Go to: Just Slow Cooking Recipes Home Page|
Click/Tap 'Back' to go to the recipe list you were browsing.
20 oz Whale meat
One bay leaf
1 Stalk celery
1 tb Salt
1/2 c Butter
1/2 c Flour
1 c Light cream
1/8 ts Pepper
1/4 ts Salt
One 1 pound can pearl onions
1 4 ounce can sliced mushrooms
1 pk Frozen peas
2 cn Pimentos, sliced 1
Box pastry mix
Cut the whale meat up, and place in a large kettle and cover with water (or use slow cooker). Add bay leaf, celery, peppercorns and 1 tablespoon salt. Bring to boil, cover and cook over low heat for 2 hours or until the meat is tender.
Melt the butter in a saucepan, add flour and stir until blended. Add light cream, pepper and salt. Cook stirring, until thickened.
Arrange whale meat pieces, onions, mushrooms, peas and pimentos in 2 quart casserole. Add sauce to within 1 inch of top.
Prepare the pastry mix. Cut pastry circle 1/2 inch larger than casserole and place over the whale-mixture, turning edge of pastry under and pressing to casserole with fork or spoon.
Bake in preheated 450 degree oven 15 min. or until crust is golden brown.
Serves 4 to 6 .
Some general comments about this recipe:
Bay Leaf: Bay leaf comes from the sweet bay or laurel tree and was always one of those things I thought wouldn't make much difference if I just left them out. Well, at least until I actually started using them. The leaves actually impart a distinct flavor to soups and stews. Usually, the recipe calls for a small number of leaves, so take the time to actually add this to your spice shelf. I store mine in a tightly capped mason jar. If you've run out of bay leaves, substitute 1/4 tsp. dried thyme for every bay leaf needed. Not quite the same taste, but close enough. Make sure you take the bay leaf out before you serve it.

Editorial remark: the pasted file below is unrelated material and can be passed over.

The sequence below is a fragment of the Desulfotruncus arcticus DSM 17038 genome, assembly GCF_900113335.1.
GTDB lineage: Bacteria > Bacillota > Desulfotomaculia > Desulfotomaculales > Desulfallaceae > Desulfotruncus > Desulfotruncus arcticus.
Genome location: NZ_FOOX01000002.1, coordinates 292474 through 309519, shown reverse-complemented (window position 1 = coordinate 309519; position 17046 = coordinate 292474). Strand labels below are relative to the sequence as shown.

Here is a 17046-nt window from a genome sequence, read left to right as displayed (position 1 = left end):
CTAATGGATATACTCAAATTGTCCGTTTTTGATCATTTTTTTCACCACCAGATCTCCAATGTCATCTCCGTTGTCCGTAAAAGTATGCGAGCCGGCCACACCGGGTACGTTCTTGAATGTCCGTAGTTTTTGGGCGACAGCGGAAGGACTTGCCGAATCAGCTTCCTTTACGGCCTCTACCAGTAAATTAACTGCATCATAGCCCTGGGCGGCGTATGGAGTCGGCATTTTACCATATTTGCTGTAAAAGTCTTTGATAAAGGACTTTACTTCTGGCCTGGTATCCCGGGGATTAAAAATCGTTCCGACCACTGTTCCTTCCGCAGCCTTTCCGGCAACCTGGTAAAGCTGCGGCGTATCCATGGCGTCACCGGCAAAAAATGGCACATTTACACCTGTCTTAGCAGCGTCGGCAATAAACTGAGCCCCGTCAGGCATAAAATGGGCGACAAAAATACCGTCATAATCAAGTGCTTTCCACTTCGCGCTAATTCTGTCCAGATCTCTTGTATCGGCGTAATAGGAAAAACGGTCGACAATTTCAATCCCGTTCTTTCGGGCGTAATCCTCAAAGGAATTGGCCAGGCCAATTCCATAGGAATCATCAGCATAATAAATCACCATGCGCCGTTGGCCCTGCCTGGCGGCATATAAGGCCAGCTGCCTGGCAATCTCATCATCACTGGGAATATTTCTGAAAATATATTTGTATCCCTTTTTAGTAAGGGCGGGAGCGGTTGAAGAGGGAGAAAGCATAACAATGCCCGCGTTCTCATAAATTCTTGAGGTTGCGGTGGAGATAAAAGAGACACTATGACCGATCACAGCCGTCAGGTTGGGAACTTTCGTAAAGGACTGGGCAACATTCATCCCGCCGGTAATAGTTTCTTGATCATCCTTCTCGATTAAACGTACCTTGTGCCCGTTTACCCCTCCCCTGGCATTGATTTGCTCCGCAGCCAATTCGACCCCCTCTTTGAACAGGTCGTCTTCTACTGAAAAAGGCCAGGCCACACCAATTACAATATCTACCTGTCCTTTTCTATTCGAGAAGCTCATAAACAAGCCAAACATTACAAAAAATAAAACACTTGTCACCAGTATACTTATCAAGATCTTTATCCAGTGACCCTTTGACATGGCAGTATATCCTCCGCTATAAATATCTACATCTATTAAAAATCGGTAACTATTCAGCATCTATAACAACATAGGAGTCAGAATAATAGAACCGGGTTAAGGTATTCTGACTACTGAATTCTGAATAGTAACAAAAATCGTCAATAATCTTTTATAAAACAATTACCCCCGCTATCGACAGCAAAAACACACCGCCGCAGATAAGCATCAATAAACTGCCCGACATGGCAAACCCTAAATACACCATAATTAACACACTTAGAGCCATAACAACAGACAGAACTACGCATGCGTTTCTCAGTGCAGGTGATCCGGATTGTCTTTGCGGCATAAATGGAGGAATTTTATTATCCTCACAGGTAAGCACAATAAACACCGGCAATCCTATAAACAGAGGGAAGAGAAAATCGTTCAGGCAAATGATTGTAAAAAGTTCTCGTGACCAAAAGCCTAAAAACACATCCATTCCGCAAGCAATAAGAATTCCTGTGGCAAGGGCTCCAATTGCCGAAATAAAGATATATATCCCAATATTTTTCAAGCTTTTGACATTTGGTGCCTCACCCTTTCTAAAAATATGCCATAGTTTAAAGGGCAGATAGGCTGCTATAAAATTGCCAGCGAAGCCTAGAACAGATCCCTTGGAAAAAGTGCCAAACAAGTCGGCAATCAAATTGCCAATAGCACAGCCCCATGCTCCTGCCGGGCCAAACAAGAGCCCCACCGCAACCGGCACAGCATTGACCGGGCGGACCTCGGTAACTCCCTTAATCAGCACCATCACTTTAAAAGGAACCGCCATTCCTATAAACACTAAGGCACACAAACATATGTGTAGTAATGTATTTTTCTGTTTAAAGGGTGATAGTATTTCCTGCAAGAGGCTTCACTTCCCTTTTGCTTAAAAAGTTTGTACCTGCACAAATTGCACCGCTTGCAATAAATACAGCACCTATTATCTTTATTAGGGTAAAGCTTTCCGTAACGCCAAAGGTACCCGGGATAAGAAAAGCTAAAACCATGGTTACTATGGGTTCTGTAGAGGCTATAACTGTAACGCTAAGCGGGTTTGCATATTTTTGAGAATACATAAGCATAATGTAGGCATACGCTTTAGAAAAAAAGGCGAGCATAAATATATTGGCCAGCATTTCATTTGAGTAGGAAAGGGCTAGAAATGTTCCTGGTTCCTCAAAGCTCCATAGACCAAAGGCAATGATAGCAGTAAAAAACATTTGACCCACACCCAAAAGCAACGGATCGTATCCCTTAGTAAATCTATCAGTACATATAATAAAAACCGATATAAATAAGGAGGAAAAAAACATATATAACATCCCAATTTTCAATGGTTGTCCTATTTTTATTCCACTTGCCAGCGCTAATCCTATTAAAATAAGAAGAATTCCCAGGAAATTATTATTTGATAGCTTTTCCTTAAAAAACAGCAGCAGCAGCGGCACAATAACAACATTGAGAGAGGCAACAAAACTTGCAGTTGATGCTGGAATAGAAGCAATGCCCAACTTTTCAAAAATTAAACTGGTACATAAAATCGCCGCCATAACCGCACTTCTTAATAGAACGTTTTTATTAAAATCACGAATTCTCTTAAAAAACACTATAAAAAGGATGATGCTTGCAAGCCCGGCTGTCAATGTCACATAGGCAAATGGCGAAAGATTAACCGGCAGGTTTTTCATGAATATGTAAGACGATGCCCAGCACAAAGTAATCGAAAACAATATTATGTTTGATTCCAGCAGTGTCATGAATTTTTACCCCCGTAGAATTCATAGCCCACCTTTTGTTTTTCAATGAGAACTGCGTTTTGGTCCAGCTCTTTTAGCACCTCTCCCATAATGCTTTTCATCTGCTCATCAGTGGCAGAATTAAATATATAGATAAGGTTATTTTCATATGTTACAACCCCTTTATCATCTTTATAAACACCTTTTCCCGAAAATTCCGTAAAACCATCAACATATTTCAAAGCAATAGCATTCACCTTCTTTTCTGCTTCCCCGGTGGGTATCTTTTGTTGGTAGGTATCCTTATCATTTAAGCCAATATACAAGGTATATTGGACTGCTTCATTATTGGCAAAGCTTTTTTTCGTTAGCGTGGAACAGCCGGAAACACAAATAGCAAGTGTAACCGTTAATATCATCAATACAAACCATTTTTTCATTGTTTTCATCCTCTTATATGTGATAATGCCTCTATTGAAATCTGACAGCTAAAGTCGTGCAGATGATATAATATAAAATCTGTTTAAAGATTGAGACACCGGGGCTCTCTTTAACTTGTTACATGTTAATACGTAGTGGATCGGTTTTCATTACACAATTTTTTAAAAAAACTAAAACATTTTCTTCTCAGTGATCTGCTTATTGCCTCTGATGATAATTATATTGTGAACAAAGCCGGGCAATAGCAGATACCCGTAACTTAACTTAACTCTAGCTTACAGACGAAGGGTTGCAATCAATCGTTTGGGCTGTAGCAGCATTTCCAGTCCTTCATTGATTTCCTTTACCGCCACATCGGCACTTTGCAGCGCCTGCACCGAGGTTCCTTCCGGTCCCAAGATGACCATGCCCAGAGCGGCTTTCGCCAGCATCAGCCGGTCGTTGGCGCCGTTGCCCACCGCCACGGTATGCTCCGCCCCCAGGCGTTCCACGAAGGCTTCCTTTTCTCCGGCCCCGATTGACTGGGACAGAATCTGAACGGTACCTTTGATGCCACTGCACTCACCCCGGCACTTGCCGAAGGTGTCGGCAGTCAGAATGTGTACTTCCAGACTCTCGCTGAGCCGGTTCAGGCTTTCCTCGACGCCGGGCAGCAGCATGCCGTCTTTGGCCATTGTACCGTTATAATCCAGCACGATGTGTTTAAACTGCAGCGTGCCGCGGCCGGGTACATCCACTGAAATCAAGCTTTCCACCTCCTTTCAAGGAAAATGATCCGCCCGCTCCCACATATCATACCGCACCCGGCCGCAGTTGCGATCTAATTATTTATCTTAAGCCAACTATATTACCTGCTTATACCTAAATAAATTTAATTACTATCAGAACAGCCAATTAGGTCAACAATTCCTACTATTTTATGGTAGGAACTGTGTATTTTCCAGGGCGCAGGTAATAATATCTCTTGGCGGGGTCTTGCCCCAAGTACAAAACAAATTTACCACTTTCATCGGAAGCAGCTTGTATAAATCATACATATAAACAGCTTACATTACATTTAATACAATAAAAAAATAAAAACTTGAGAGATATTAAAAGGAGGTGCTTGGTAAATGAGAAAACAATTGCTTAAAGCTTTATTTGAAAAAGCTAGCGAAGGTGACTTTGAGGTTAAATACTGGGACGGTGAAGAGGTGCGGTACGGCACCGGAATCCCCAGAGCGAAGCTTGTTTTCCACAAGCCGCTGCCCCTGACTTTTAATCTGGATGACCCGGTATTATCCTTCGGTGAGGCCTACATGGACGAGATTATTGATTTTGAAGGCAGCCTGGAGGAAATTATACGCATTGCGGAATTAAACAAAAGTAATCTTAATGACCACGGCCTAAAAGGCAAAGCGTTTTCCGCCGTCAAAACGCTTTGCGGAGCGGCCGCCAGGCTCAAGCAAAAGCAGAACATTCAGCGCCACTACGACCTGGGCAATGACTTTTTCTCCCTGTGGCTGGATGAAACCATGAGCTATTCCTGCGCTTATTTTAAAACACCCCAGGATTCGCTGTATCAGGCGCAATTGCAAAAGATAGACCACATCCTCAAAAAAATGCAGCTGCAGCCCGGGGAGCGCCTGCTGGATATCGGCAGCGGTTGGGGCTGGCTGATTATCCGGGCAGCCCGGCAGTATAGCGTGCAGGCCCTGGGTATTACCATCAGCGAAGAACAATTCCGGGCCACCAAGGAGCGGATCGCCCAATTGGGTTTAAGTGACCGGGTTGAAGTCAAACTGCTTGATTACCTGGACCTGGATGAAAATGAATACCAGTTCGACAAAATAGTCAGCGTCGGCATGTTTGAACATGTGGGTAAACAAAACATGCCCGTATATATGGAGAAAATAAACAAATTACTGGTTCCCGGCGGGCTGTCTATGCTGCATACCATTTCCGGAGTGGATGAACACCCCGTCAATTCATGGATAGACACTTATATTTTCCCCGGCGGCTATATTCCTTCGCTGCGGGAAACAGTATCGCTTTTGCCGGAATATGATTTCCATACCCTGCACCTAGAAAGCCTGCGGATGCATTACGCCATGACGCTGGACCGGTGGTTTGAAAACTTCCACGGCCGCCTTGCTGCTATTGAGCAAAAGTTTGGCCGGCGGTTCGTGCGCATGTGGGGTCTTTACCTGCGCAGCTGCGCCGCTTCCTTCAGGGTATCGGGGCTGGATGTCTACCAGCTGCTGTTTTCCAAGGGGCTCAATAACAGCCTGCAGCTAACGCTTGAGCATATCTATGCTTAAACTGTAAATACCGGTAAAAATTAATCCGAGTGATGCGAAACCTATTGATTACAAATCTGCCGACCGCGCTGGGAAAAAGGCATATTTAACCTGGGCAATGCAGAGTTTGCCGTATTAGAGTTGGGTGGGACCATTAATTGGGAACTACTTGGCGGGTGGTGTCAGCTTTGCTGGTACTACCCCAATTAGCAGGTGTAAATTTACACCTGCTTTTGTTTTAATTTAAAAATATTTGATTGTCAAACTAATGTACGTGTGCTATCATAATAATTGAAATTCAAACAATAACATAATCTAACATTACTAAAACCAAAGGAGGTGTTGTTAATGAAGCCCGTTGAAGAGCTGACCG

Pearl Onion: A close relative of the leek. Cultivated mostly in Germany, the Netherlands and Italy, usually in home gardens. Used mainly for pickling. Most pearl onions take up to two years to become sweet enough to sell so (in North America, at least), the pearl onions that you see in the supermarket are probably run-of-the-mill common onions that have been really closely planted together in the fields to produce a small onion. If you have the opportunity to purchase real pearl onions, then do so. If you don't have any pearl onions on hand, then I would suggest a coarsely chopped onion. Sweet onion, if you have it, if not, just a regular, boring onion.
Click/Tap here for the Printer friendly version. (Just shows the recipe only)
You can Click/Tap Back to return here.